• Realize that a genuine apology usually takes time. Chansky points out that “instant apologies” like those our parents may have insisted we make can be premature and unconvincing if we don’t really feel sorrow or remorse. Part, or perhaps all, of our delay in saying we’re sorry may be the natural development of those feelings over time. It’s not an excuse for further delay, now that we realize we were in the wrong, but it’s a good reminder not to be impossibly hard on ourselves.
  • Think of time as your ally. If a lot of time has passed between the incident and the apology, Chansky says, the person to whom you owe the apology may actually value your action more, not less. “Given the time that’s passed, you could so easily have not apologized, but you did. The fact that you are making the effort now only increases the significance of the act. A sincere apology never ‘goes bad.’” Do not, however, use this as a justification for more misery-inducing procrastination.
  • Put your fault in perspective. “Being able to see the thing we’ve done as simply one action that wasn’t right, not a stain on our whole character or our whole life, can keep us out of the bog of shame,” says Chansky. “We’re apologizing for something we did, not for our whole existence.”
  • See openness as a sign of strength. Apology, which is the act of putting the real you forward — flaws and all — rather than hiding out in fear, is a sign of strength of character, not weakness. And, says Chansky, it will likely be seen as such by the person to whom you are apologizing.
  •  Do it for yourself. “You’re apologizing not to get a particular outcome,” says Chansky, “but to do the right thing from your side and clear your conscience.” This will help you keep your equilibrium if the other person is angry, or if you find that what you did had less effect on the other person than you thought. If the person minimizes it, you can simply say, “I’m really glad you feel that way, but what I did has been weighing on me.” This attitude will also help remind you that even if the other person bears some blame for the problem between you, your responsibility is to take care of your side.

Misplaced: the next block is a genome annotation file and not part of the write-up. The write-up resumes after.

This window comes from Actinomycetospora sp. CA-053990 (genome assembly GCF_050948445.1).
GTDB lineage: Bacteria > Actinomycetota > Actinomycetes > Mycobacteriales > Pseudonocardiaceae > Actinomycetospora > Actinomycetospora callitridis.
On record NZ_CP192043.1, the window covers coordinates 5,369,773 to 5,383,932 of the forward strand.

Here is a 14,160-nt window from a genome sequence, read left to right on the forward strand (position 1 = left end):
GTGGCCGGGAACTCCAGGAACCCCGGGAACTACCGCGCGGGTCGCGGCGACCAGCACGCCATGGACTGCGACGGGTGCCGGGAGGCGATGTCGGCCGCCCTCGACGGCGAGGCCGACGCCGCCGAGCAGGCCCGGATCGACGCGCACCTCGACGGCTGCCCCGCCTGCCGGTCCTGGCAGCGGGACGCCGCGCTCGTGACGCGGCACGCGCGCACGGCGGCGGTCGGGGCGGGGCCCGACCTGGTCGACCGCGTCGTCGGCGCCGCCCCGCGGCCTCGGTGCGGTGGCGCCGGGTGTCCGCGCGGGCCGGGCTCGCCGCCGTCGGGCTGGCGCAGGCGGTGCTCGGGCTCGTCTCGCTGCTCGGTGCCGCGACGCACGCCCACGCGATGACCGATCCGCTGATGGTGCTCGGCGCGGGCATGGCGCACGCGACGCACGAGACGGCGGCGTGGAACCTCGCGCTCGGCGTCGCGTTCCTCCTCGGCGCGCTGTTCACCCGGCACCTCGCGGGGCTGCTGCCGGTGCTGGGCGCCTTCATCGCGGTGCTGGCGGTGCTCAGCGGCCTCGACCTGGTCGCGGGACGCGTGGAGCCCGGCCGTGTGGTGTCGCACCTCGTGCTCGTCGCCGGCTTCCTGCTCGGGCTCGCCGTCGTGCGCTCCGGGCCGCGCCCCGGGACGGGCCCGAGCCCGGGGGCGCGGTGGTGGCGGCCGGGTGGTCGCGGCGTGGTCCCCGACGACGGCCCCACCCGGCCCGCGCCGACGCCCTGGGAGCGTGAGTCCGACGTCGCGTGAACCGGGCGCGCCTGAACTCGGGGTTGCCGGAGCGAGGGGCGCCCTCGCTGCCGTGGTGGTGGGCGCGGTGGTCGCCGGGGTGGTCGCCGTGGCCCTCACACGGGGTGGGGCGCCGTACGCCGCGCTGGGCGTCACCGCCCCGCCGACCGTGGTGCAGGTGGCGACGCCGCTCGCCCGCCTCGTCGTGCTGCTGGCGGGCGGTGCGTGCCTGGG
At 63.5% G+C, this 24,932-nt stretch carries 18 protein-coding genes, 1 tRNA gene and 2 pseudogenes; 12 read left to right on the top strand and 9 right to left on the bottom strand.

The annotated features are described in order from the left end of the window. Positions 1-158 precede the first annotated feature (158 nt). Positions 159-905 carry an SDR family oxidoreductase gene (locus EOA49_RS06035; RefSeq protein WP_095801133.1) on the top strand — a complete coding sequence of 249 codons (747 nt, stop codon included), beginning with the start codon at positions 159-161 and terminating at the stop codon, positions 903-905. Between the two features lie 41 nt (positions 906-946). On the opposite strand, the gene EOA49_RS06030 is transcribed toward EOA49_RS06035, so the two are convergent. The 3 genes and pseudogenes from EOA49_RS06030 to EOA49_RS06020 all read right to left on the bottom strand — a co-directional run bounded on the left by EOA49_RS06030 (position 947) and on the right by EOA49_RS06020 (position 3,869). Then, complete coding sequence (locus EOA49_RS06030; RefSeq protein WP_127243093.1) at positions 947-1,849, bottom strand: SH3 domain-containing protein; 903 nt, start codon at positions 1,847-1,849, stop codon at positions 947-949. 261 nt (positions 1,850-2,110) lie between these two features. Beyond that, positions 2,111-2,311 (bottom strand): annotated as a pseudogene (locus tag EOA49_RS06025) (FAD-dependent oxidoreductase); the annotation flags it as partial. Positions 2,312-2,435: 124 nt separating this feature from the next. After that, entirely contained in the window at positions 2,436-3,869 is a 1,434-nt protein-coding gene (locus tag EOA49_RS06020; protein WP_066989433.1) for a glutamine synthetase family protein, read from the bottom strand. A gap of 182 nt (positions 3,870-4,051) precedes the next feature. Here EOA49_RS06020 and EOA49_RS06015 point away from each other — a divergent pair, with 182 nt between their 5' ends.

• Use the steppingstone method. To handle the anxiety of speaking with the person involved, Chansky suggests not going directly “from silence to ‘I’m so sorry,’” but approaching the apology via a preamble. “You can begin by saying something like ‘There’s something I need to tell you, and it’s hard for me to talk about it, but I really want to.’ This helps you warm up, and it tunes the other person into your sincerity.”
  • Write and rehearse. Another method to reduce apology anxiety, according to Chansky, is to prepare by writing down what you want to say to the other person and rehearsing it. You won’t read what you’ve written or recite your apology in the actual encounter, of course — that needs to be spontaneous and heartfelt. But a little prep can calm you down a lot.
  • Keep a sense of purpose. “Nothing burns through anxiety better than a sense of real purpose,” says Chansky. “Rather than thinking about how scared you are to make the apology, or what the other person will say, ground yourself in the simple fact that you intend to do the right thing, no matter what.”

This article originally appeared as “Making Amends” in the December 2013 issue of Experience Life.